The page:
Special Sections » Rochester Fringe Festival

Leah reviews 'Shotspeare'



A long line of energetic audience members stretched from the entrance of the Spiegeltent nearly to Main Street on Tuesday night. It was only 8:15 p.m., but Fringe Fest attendees were ready to turn up for opening night of “Shotspeare,” which returns for the second year with nightly shows through Saturday.

During each performance, the five-person ensemble (and one audience volunteer) performs a different Shakespearean tale — Tuesday night was the “Scottish Play” - with a bit of a twist, or three. Attendees are encouraged to grab a drink from the Spiegeltent’s speedy interior bar, because they might feel left out otherwise: thanks to a very obvious and frequently mentioned sponsorship provided by Tito’s Vodka, the cast of “Shotspeare” downs plentiful shots and Genny beers throughout the 90 minute show. On Tuesday night, local Wallbyrd performer Joey Chacon was chosen to go onstage, and he kept up with the cast of “Shotspeare” like a champ.


This is Shakespeare unhinged and hilarious. The Bard’s flowery language is interjected with haphazard costumes, colloquial cursing and the “Wheel of Soliloquy,” which demands things like beer pong, Saltine eating, and sock-throwing every time there’s a solo actor speaking on stage. Colored cards hidden beneath audience seating give patrons the power to call “Shotspeare” at any moment during the show, which then means the cast has to do a shot. Led by “Cirque du Fringe: D'illusion” stars Matt Morgan and Heidi Brucker Morgan, “Shotspeare” is a bawdy good time and worth adding to every Fringe-goer’s list, whether they like Shakespeare or not.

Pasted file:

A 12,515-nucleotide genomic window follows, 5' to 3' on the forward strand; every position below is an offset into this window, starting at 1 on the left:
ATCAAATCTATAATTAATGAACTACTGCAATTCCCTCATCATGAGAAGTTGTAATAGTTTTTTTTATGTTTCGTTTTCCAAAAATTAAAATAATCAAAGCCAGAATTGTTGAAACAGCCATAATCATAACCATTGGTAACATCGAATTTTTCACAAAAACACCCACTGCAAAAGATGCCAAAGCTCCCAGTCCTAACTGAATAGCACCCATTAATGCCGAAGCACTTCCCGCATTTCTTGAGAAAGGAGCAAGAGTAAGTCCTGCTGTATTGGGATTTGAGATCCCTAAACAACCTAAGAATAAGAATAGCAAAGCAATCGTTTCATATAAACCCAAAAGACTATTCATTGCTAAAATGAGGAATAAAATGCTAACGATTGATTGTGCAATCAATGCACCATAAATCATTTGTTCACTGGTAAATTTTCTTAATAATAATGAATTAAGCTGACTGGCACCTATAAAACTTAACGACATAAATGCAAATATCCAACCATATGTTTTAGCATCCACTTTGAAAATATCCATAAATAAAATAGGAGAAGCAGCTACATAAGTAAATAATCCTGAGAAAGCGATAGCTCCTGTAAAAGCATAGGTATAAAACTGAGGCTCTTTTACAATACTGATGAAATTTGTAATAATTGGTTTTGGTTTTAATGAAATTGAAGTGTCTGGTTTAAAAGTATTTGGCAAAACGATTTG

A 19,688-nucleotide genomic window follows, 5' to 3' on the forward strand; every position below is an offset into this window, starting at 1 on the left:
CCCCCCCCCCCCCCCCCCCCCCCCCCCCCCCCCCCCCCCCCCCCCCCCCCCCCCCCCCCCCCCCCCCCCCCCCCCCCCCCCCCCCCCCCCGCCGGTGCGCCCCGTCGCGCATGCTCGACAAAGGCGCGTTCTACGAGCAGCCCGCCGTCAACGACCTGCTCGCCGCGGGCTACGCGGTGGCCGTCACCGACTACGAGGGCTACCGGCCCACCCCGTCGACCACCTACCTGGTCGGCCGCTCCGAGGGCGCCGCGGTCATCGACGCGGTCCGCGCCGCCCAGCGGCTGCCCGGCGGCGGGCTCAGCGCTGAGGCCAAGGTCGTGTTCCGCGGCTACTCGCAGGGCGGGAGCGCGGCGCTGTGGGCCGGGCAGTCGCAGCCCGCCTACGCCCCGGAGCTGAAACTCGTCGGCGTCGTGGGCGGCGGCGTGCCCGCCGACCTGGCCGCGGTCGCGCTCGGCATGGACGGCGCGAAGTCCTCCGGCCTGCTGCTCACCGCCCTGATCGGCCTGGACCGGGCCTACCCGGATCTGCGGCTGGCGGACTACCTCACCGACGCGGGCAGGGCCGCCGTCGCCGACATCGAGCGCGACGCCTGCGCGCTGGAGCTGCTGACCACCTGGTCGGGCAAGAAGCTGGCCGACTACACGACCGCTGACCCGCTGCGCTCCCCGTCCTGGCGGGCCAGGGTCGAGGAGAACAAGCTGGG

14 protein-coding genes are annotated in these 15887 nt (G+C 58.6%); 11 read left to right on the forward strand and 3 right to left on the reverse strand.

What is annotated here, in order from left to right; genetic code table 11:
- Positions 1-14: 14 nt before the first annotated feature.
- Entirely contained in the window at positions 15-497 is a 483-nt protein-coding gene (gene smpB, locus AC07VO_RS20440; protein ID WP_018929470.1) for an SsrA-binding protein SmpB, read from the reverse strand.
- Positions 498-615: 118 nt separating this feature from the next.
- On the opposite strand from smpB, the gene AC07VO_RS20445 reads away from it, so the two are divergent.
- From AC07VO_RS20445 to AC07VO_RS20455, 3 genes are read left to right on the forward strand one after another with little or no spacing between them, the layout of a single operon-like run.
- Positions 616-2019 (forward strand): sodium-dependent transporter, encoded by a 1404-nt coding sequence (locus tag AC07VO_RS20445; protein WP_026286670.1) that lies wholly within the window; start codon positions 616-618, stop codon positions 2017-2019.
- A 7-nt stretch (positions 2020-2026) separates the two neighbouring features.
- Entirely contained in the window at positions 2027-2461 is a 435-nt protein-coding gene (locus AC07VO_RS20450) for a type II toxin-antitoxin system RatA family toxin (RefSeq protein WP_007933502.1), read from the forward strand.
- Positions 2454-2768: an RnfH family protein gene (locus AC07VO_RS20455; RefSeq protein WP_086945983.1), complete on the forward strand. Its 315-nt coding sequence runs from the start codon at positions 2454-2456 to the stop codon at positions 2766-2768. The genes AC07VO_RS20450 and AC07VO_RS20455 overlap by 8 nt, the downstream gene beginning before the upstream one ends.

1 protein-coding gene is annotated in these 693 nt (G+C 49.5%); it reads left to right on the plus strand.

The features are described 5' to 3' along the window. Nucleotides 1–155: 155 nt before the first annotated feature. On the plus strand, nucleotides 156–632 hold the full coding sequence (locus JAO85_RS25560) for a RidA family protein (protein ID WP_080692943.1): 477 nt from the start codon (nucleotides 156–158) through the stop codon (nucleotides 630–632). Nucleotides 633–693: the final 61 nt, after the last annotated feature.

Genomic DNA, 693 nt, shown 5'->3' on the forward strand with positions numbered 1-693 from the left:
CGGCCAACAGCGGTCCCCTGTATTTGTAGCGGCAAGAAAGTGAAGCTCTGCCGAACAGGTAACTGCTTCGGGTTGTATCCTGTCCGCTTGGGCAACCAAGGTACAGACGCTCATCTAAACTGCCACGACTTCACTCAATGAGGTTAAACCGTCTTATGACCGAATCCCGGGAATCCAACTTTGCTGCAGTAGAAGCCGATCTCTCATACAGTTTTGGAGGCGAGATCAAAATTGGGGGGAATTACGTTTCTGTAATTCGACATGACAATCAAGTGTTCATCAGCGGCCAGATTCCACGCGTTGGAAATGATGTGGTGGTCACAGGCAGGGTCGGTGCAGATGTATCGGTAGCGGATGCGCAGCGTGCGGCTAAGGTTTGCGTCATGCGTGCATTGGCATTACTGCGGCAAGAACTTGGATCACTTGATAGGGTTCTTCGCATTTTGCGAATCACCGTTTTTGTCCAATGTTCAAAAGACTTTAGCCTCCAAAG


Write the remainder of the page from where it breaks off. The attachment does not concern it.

“Shotspeare” will be performed again at 9:15 p.m. Wednesday, September 18 through Saturday, September 21 at the Spiegeltent. $25 Wednesday and Thursday (booth for six, $147), $30 Friday and Saturday (booth for six, $165). Appropriate for 21 and over, all attendees will be asked to show ID.

In This Guide...

  • Frank reviews 'Crazy for Dick Tricks: A Dirk Darrow Investigation'

    Some go for the laughs, some for the magic. And though I like both of those immensely at the hands of our film noir-ish host, one Tim Motley, it was his mastery of the language that got me here this year having caught him at the 2018 Fringe Festival.

  • David reviews 'The Geriactors Present'

    I don’t think the Fringe Festival gives an award for Most Charming Production, but if they decide to, the Geriactors’ tribute to Byron Wilmot had better be in the running. The performers and the material, by a local playwright who died suddenly in 2014, fill an hour with genial amusement, and occasional bemusement.